Citing numerous CIA and German intelligence sources, Hersh reveals how Israel is committing substantial sums of money, as well as elite commando training and oversight to the swelling ranks of the Kurdish militias known as the Pesh Merga. In this way, Israel is promoting a counterweight to the Iranian influenced Shiite majority in the south, which could deter Shiite control over the whole of Iraq. In addition, Israeli intelligence and military personnel are gaining a base in an area that permits them unprecedented access to conduct surveillance on the activities of regional enemies like Syria and Iran. In fact, Israeli forces are even using Kurdistan to launch "covert operations inside Kurdish areas of Iran and Syria" in order to monitor the progress Iran is making in pursuit of nuclear weaponry and to foment unrest among Syria's sizable 2 million strong Kurdish population (Syria's overall population is 17 million).

Predictably, these actions to empower the Kurds have "raised tensions between Israel and Turkey. It has provoked bitter statements from Turkish politicians and, in a major regional shift, a new alliance among Iran, Syria, and Turkey, all of which have significant Kurdish minorities." This is considered a "new alliance" because Turkey has very strong economic and diplomatic ties to Israel, and a historically hostile relationships with Syria and Iran. Israel's actions are causing a subtle paradigm shift in the region that could greatly upset the balance of power.

Turkey has reiterated its stance that any declaration of independence by Iraqi Kurds would provoke an invasion by Turkey, and now Syria and Iran have become more deeply embroiled in the fate of Kurdistan, due to its emerging alliance with Israel. The ingredients are there for regional conflict of massive proportions. The once sanguine prediction that democracy, with its spark emanating from Iraq, would spread across the greater Middle East like wildfire is apparently up in flames. It now appears more likely that destabilization of the region, like an earthquake whose epicenter is Baghdad, will scorch the region like napalm.

In the third stanza, Hersh uncovers the fact that there is also controversey surrounding the Bush administration's choice for interim Prime Minister, Iyad Allawi, whose selection was "a disappointment to [Lakhdar] Brahimi," the U.N. special envoy tasked with the responsibility of choosing the make-up of the interim government that will take over after the June 30 handover.

"'Allawi helped Saddam get to power,' an American intelligence officer told [Hersh]. 'He was a very effective operator and a true believer.' Reuel Marc Gerecht, a former C.I.A. case officer who served in the Middle East, added, 'Two facts stand out about Allawi. One, he likes to think of himself as a man of ideas; and, two, his strongest virtue is that he's a thug.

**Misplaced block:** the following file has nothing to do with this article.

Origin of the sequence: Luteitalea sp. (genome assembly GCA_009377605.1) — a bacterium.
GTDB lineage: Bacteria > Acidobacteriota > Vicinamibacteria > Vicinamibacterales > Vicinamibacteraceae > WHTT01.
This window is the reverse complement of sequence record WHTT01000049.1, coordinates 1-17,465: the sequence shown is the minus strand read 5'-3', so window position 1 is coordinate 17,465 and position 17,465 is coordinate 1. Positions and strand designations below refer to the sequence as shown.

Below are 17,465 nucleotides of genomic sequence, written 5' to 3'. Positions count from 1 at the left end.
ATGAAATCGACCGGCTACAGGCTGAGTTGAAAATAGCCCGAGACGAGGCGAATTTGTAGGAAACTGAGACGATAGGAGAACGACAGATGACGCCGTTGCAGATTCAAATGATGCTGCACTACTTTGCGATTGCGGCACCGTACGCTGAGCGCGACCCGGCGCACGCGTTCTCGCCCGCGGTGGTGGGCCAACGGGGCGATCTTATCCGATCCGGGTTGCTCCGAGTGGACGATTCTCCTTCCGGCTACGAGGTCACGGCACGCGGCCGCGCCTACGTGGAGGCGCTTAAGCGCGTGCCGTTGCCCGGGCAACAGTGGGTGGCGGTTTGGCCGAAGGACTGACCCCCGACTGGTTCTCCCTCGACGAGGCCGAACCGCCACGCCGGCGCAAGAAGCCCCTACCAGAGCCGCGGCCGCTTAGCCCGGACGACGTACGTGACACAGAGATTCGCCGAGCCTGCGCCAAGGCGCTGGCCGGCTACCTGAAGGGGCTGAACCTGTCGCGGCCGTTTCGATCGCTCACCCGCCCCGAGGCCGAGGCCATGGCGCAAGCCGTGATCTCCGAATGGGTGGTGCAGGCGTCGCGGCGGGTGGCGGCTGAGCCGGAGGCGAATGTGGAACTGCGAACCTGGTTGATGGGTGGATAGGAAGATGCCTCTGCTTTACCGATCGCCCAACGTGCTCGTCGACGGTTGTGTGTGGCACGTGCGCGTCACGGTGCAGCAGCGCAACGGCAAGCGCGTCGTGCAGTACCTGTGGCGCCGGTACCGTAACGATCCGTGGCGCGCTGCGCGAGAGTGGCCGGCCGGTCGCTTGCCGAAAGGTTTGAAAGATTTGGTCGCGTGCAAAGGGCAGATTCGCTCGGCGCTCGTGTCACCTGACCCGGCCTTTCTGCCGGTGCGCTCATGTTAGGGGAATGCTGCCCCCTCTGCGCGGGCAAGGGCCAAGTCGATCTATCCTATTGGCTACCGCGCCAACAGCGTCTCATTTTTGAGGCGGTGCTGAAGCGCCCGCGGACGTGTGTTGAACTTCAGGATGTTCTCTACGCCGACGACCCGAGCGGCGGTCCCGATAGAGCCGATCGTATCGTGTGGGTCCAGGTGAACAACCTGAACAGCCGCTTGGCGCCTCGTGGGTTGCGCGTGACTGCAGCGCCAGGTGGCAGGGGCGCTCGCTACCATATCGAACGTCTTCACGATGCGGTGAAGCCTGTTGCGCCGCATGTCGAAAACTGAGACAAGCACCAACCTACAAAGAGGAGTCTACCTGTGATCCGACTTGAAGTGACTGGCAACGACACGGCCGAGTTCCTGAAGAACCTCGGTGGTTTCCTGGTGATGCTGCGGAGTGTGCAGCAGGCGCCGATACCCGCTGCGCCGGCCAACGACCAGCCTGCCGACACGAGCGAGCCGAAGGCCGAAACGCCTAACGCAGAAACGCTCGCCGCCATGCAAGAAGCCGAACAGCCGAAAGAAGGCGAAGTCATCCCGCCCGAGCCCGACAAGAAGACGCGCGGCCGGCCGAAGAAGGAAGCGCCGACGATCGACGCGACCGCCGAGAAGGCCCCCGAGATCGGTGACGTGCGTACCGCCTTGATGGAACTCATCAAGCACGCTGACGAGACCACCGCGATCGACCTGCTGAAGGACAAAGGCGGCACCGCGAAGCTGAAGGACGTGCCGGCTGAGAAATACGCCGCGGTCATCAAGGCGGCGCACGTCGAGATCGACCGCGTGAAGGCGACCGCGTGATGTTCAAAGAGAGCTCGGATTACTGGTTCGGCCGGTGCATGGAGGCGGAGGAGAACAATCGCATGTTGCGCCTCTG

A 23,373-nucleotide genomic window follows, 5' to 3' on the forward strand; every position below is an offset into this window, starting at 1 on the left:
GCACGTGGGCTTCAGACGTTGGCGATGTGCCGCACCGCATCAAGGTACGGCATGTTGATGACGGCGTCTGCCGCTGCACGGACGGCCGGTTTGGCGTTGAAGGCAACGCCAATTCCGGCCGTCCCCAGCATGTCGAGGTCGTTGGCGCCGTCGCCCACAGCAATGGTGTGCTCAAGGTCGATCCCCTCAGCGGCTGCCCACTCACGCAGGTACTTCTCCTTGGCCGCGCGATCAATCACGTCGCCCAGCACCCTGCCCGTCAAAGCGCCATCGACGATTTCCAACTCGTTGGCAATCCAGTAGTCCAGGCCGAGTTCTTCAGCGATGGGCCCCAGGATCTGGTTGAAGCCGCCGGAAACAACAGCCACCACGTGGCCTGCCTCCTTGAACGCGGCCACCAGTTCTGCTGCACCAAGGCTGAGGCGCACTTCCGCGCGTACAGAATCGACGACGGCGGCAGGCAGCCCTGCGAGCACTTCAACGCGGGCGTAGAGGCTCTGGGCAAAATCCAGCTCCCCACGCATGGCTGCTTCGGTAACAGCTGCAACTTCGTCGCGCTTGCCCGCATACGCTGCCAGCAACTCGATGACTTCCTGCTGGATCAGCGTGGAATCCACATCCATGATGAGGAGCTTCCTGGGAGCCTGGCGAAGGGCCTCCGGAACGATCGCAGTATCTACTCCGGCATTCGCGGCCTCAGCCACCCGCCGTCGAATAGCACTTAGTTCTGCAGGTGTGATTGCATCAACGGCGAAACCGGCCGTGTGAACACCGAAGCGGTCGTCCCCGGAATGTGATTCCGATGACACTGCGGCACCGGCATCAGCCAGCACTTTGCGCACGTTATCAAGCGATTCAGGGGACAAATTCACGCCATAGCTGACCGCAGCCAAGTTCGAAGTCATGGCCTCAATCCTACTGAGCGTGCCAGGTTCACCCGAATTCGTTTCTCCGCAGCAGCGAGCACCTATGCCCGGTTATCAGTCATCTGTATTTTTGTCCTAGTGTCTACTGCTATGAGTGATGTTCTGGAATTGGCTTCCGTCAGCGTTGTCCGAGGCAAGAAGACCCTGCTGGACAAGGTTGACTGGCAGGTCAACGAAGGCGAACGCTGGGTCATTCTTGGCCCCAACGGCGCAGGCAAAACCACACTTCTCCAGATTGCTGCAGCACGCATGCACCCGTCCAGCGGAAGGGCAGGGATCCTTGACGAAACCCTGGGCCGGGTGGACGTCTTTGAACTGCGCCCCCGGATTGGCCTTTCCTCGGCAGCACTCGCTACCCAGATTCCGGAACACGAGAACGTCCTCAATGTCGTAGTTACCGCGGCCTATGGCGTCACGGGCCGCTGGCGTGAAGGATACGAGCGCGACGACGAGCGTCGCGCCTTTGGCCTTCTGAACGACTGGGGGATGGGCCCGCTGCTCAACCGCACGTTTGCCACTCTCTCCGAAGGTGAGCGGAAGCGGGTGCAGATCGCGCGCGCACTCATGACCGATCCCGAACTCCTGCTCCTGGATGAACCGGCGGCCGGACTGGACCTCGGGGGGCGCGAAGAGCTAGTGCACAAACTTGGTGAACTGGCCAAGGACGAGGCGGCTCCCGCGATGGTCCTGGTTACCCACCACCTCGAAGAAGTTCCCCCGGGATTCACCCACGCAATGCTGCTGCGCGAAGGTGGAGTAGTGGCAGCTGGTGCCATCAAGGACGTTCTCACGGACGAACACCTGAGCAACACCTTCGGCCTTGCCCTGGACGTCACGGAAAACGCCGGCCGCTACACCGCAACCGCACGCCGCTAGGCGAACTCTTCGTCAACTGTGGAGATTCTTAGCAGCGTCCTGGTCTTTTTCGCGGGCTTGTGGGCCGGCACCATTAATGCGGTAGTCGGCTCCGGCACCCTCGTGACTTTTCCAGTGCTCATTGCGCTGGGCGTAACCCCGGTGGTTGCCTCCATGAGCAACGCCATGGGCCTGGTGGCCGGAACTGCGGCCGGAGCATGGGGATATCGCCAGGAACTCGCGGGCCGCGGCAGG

Early this year, one of Allawi's former medical-school classmates, Dr. Haifa al-Azawi, published an essay in an Arabic newspaper in London raising questions about his character and his medical bona fides. She depicted Allawi as a 'big husky man . . . who carried a gun on his belt and frequently brandished it, terrorizing the medical students.' Allawi's medical degree, she wrote, 'was conferred upon him by the Baath party.' Allawi moved to London in 1971, ostensibly to continue his medical education; there he was in charge of the European operations of the Baath Party organization and the local activities of the Mukhabarat, its intelligence agency, until 1975.

'If you're asking me if Allawi has blood on his hands from his days in London, the answer is yes, he does,' Vincent Cannistraro, a [retired C.I.A. counterterrorism chief], said. 'He was a paid Mukhabarat agent for the Iraqis, and he was involved in dirty stuff.' A cabinet-level Middle East diplomat, who was rankled by the U.S. indifference to Allawi's personal history, told me early this month that Allawi was involved with a Mukhabarat 'hit team' that sought out and killed Baath Party dissenters throughout Europe. (Allawi's office did not respond to a request for comment.) At some point, for reasons that are not clear, Allawi fell from favor, and the Baathists organized a series of attempts on his life. The third attempt, by an axe-wielding assassin who broke into his home near London in 1978, resulted in a year-long hospital stay."

Is Allawi the best the Bush administration could come up? Is this the steady and restrained hand that will guide Iraq through its most precarious and delicate of transitions. Not if history is any indicator. Then again, why let history get in the way of a good plan.